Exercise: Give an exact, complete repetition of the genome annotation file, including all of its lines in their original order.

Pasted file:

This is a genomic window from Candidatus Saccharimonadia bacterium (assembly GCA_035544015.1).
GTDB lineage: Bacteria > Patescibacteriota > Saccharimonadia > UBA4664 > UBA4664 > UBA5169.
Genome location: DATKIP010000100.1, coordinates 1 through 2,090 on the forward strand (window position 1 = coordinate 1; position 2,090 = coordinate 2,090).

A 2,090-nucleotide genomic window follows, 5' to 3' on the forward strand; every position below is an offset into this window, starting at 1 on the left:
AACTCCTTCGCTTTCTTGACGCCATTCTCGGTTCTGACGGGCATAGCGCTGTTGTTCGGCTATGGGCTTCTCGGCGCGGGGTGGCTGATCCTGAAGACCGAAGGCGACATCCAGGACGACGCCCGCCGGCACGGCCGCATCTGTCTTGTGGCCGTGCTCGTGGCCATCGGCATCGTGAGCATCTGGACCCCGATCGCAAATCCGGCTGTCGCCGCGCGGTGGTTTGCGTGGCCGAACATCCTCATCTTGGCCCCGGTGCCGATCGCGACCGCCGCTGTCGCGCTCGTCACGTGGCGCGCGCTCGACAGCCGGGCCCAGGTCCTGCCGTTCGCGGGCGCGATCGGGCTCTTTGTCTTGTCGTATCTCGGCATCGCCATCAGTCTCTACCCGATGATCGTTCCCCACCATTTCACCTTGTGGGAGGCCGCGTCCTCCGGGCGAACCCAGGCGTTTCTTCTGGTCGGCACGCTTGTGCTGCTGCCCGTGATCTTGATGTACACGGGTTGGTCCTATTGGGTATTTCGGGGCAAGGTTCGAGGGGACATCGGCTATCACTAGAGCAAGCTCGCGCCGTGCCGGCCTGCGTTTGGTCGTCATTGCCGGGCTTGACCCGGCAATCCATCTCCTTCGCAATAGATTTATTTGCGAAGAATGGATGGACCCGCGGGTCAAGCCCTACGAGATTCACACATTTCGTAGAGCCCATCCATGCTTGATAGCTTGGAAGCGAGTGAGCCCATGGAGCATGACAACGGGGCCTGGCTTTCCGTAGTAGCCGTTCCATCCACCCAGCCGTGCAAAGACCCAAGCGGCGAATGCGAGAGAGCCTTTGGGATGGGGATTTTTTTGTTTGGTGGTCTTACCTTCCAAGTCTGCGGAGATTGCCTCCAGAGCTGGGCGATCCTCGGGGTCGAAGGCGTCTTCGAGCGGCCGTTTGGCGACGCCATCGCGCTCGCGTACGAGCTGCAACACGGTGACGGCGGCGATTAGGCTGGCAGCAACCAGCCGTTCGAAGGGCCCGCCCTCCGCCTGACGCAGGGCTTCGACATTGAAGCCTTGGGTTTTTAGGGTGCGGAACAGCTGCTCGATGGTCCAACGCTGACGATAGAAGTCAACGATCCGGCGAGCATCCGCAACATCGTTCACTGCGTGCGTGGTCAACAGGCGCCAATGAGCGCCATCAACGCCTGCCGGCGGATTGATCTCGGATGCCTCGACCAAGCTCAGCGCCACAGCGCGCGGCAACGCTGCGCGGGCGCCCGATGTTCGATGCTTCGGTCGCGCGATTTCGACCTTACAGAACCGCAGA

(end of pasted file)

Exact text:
This is a genomic window from Candidatus Saccharimonadia bacterium (assembly GCA_035544015.1).
GTDB lineage: Bacteria > Patescibacteriota > Saccharimonadia > UBA4664 > UBA4664 > UBA5169.
Genome location: DATKIP010000100.1, coordinates 1 through 2,090 on the forward strand (window position 1 = coordinate 1; position 2,090 = coordinate 2,090).

A 2,090-nucleotide genomic window follows, 5' to 3' on the forward strand; every position below is an offset into this window, starting at 1 on the left:
AACTCCTTCGCTTTCTTGACGCCATTCTCGGTTCTGACGGGCATAGCGCTGTTGTTCGGCTATGGGCTTCTCGGCGCGGGGTGGCTGATCCTGAAGACCGAAGGCGACATCCAGGACGACGCCCGCCGGCACGGCCGCATCTGTCTTGTGGCCGTGCTCGTGGCCATCGGCATCGTGAGCATCTGGACCCCGATCGCAAATCCGGCTGTCGCCGCGCGGTGGTTTGCGTGGCCGAACATCCTCATCTTGGCCCCGGTGCCGATCGCGACCGCCGCTGTCGCGCTCGTCACGTGGCGCGCGCTCGACAGCCGGGCCCAGGTCCTGCCGTTCGCGGGCGCGATCGGGCTCTTTGTCTTGTCGTATCTCGGCATCGCCATCAGTCTCTACCCGATGATCGTTCCCCACCATTTCACCTTGTGGGAGGCCGCGTCCTCCGGGCGAACCCAGGCGTTTCTTCTGGTCGGCACGCTTGTGCTGCTGCCCGTGATCTTGATGTACACGGGTTGGTCCTATTGGGTATTTCGGGGCAAGGTTCGAGGGGACATCGGCTATCACTAGAGCAAGCTCGCGCCGTGCCGGCCTGCGTTTGGTCGTCATTGCCGGGCTTGACCCGGCAATCCATCTCCTTCGCAATAGATTTATTTGCGAAGAATGGATGGACCCGCGGGTCAAGCCCTACGAGATTCACACATTTCGTAGAGCCCATCCATGCTTGATAGCTTGGAAGCGAGTGAGCCCATGGAGCATGACAACGGGGCCTGGCTTTCCGTAGTAGCCGTTCCATCCACCCAGCCGTGCAAAGACCCAAGCGGCGAATGCGAGAGAGCCTTTGGGATGGGGATTTTTTTGTTTGGTGGTCTTACCTTCCAAGTCTGCGGAGATTGCCTCCAGAGCTGGGCGATCCTCGGGGTCGAAGGCGTCTTCGAGCGGCCGTTTGGCGACGCCATCGCGCTCGCGTACGAGCTGCAACACGGTGACGGCGGCGATTAGGCTGGCAGCAACCAGCCGTTCGAAGGGCCCGCCCTCCGCCTGACGCAGGGCTTCGACATTGAAGCCTTGGGTTTTTAGGGTGCGGAACAGCTGCTCGATGGTCCAACGCTGACGATAGAAGTCAACGATCCGGCGAGCATCCGCAACATCGTTCACTGCGTGCGTGGTCAACAGGCGCCAATGAGCGCCATCAACGCCTGCCGGCGGATTGATCTCGGATGCCTCGACCAAGCTCAGCGCCACAGCGCGCGGCAACGCTGCGCGGGCGCCCGATGTTCGATGCTTCGGTCGCGCGATTTCGACCTTACAGAACCGCAGA